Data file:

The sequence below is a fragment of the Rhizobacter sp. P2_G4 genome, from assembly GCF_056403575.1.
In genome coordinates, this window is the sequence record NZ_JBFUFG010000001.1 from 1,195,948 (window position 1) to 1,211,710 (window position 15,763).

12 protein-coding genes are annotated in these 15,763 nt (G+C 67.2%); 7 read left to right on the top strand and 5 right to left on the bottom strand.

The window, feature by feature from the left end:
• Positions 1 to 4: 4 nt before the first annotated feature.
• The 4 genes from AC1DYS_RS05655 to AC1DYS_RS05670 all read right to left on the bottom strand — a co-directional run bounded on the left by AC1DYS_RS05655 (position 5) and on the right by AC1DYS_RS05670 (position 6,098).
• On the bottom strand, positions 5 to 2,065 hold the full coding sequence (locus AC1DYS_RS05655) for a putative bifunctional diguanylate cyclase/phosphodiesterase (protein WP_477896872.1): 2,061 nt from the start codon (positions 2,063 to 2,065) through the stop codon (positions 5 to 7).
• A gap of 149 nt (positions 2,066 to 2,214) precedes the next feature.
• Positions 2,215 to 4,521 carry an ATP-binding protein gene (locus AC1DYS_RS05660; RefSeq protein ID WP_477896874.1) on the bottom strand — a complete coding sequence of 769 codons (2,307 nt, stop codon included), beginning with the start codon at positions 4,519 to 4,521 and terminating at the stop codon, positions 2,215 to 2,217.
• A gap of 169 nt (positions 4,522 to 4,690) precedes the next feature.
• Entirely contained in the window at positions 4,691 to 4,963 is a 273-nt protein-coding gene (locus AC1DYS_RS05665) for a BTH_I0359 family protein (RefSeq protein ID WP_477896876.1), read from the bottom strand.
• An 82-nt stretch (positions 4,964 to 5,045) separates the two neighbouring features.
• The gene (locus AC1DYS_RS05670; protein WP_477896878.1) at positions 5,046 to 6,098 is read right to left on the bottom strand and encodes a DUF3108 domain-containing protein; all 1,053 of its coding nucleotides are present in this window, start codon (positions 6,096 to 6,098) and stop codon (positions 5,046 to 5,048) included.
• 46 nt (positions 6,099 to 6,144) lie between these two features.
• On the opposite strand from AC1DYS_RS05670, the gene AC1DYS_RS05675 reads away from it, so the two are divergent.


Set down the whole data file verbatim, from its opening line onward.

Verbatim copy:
The sequence below is a fragment of the Rhizobacter sp. P2_G4 genome, from assembly GCF_056403575.1.
In genome coordinates, this window is the sequence record NZ_JBFUFG010000001.1 from 1,195,948 (window position 1) to 1,211,710 (window position 15,763).

12 protein-coding genes are annotated in these 15,763 nt (G+C 67.2%); 7 read left to right on the top strand and 5 right to left on the bottom strand.

The window, feature by feature from the left end:
• Positions 1 to 4: 4 nt before the first annotated feature.
• The 4 genes from AC1DYS_RS05655 to AC1DYS_RS05670 all read right to left on the bottom strand — a co-directional run bounded on the left by AC1DYS_RS05655 (position 5) and on the right by AC1DYS_RS05670 (position 6,098).
• On the bottom strand, positions 5 to 2,065 hold the full coding sequence (locus AC1DYS_RS05655) for a putative bifunctional diguanylate cyclase/phosphodiesterase (protein WP_477896872.1): 2,061 nt from the start codon (positions 2,063 to 2,065) through the stop codon (positions 5 to 7).
• A gap of 149 nt (positions 2,066 to 2,214) precedes the next feature.
• Positions 2,215 to 4,521 carry an ATP-binding protein gene (locus AC1DYS_RS05660; RefSeq protein ID WP_477896874.1) on the bottom strand — a complete coding sequence of 769 codons (2,307 nt, stop codon included), beginning with the start codon at positions 4,519 to 4,521 and terminating at the stop codon, positions 2,215 to 2,217.
• A gap of 169 nt (positions 4,522 to 4,690) precedes the next feature.
• Entirely contained in the window at positions 4,691 to 4,963 is a 273-nt protein-coding gene (locus AC1DYS_RS05665) for a BTH_I0359 family protein (RefSeq protein ID WP_477896876.1), read from the bottom strand.
• An 82-nt stretch (positions 4,964 to 5,045) separates the two neighbouring features.
• The gene (locus AC1DYS_RS05670; protein WP_477896878.1) at positions 5,046 to 6,098 is read right to left on the bottom strand and encodes a DUF3108 domain-containing protein; all 1,053 of its coding nucleotides are present in this window, start codon (positions 6,096 to 6,098) and stop codon (positions 5,046 to 5,048) included.
• 46 nt (positions 6,099 to 6,144) lie between these two features.
• On the opposite strand from AC1DYS_RS05670, the gene AC1DYS_RS05675 reads away from it, so the two are divergent.